Native mammals return from extinction in NSW


Four Australian mammals are bucking a worrying trend as they rebound from extinction in far western New South Wales.

A team of UNSW scientists celebrate the results of reintroducing bilbies, crest-tailed mulgaras, as well as bay sharks and golden bandicoots to Sturt National Park.

The program introduced the locally extinct species into fenced areas of the national park that had been cleared of wild predators, including cats and foxes.

Scientists have been amazed at how quickly populations of introduced species have increased.

The first animals to be moved to the area were a group of 19 crested-tailed mulgaras, a small carnivorous marsupial similar to quolls, in August 2020.

Since then, the number of mulgara has soared to between 160 and 240.

Bilbies, the first of their kind to live in the wild in New South Wales for more than 100 years, also benefit from the favorable conditions.

Of the 40 introduced between September 2020 and May 2021, the number of bilbys increased to 60 healthy ones.

Shark Bay and the reintroduced golden bandicoots are also thriving, with most females producing new litters.

“These findings are so important to the long-term goal of restoring this beautiful desert ecosystem to what it once was,” said project coordinator Richard Kingsford.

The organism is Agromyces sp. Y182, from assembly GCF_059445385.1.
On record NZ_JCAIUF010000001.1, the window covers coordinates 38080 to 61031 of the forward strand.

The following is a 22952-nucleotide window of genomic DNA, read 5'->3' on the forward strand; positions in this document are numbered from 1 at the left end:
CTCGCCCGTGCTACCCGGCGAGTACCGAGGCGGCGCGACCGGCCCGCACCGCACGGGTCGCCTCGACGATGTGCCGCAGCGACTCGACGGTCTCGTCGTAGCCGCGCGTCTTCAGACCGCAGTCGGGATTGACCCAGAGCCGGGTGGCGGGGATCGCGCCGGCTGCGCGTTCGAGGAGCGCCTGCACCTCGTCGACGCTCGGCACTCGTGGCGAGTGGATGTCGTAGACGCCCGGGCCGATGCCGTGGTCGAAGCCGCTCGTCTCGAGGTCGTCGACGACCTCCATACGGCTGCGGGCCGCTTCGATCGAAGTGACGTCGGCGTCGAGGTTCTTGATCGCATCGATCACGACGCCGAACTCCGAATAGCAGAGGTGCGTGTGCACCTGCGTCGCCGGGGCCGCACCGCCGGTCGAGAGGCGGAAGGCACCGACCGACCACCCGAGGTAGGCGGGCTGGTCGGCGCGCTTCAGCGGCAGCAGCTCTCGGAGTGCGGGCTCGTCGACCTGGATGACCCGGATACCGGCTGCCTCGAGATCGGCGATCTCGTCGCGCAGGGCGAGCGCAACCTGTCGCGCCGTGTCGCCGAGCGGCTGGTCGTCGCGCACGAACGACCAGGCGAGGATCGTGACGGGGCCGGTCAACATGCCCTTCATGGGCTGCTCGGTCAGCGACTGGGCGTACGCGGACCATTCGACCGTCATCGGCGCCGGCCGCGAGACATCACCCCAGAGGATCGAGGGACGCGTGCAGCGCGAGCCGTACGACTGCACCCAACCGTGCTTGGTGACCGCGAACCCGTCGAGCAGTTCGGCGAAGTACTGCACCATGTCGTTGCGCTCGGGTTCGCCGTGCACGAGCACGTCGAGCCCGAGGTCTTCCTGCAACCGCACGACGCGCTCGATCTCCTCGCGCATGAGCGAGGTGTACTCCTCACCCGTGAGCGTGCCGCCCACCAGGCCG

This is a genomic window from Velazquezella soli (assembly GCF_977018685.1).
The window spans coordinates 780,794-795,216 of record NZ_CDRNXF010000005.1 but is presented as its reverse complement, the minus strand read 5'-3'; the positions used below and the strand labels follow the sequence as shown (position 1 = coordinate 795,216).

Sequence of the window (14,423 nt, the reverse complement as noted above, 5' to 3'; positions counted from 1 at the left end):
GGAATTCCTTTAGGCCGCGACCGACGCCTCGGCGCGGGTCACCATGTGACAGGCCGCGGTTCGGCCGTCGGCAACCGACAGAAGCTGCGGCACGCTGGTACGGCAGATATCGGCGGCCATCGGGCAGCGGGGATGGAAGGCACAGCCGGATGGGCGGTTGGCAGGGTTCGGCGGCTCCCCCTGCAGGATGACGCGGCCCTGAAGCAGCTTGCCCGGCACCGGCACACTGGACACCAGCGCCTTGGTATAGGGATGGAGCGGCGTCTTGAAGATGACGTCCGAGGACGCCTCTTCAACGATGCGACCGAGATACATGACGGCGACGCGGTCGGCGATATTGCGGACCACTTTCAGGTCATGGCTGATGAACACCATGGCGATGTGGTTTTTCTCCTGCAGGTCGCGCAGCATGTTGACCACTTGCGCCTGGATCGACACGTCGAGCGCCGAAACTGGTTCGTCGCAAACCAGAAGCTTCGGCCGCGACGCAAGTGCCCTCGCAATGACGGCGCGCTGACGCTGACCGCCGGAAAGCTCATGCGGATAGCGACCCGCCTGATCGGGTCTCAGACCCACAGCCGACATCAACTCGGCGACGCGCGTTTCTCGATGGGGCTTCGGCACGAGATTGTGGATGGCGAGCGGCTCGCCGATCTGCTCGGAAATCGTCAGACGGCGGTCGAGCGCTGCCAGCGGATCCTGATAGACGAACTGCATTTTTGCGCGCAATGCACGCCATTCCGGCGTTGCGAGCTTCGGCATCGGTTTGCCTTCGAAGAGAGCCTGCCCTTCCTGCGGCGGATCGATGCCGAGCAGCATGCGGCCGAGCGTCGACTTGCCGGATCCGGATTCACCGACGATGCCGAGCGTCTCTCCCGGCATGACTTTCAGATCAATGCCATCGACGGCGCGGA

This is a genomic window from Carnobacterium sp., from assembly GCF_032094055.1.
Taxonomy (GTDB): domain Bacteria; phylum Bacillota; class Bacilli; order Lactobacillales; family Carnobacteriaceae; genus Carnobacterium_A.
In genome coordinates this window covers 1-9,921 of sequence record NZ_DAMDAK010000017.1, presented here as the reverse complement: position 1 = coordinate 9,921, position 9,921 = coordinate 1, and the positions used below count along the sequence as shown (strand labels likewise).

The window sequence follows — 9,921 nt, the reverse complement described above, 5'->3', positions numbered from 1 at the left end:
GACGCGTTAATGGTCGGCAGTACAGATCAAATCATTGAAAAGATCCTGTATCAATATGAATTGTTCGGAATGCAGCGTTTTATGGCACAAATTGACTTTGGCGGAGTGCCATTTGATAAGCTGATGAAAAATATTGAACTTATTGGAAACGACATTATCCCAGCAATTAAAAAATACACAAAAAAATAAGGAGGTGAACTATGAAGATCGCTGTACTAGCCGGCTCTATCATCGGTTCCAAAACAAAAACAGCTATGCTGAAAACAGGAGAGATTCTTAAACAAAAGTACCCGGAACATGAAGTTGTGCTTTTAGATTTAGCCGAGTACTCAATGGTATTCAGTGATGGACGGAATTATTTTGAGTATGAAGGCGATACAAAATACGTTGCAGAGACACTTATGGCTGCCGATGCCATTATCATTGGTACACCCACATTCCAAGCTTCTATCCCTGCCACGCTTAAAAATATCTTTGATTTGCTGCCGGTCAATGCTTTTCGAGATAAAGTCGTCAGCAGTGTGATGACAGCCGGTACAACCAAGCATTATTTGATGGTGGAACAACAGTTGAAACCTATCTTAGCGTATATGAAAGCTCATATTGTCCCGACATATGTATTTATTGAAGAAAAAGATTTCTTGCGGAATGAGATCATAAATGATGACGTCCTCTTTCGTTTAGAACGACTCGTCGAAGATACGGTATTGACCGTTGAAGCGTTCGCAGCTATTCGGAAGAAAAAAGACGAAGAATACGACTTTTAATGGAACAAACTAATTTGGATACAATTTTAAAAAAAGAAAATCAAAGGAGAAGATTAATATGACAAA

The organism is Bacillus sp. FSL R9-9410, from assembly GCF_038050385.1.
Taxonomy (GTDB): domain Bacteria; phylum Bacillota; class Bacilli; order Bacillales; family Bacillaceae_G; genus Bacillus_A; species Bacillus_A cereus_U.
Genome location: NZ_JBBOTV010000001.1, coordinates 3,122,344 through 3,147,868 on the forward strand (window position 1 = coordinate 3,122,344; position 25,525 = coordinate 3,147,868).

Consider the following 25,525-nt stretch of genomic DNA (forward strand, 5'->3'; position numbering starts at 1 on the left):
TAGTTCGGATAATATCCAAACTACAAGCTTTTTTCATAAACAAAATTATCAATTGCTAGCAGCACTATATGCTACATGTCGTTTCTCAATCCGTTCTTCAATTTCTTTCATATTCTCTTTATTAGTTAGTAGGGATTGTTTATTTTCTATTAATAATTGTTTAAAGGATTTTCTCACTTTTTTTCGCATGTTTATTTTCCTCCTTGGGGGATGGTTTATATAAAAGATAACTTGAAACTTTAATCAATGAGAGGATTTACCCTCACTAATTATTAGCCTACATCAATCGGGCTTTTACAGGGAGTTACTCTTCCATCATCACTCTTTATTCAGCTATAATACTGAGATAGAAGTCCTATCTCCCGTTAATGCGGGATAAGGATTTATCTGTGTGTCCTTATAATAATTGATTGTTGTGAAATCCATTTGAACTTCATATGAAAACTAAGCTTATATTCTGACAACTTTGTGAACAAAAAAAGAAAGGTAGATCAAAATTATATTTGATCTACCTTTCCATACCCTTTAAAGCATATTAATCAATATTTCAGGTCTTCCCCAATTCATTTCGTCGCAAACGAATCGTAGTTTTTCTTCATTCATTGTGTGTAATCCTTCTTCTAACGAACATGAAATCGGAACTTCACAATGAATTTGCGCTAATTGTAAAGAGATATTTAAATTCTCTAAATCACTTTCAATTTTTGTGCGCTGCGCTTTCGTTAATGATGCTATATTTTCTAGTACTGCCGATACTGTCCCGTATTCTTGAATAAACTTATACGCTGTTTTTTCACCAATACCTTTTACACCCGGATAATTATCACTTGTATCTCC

“It’s wonderful to see these animals back in their original homes and many other parts of the environment responding, thriving and restoring this desert ecosystem to some of its former magnificence.”

NSW Environment Minister James Griffin has hailed the work of regenerating the bush as it was before wild animals were introduced 200 years ago.

“It’s amazing to see that in such a short time we are on track to remove at least 10 animals from the NSW Extinct Species List – the first time this will happen anywhere in the world. “, did he declare.

Not only did the project find that introduced species were thriving, but trapping data revealed increases in other small mammal species, such as the tiny dark hopping mouse.

Researcher Rebecca West said it showed the whole ecosystem was healthier without wildlife in the mix.


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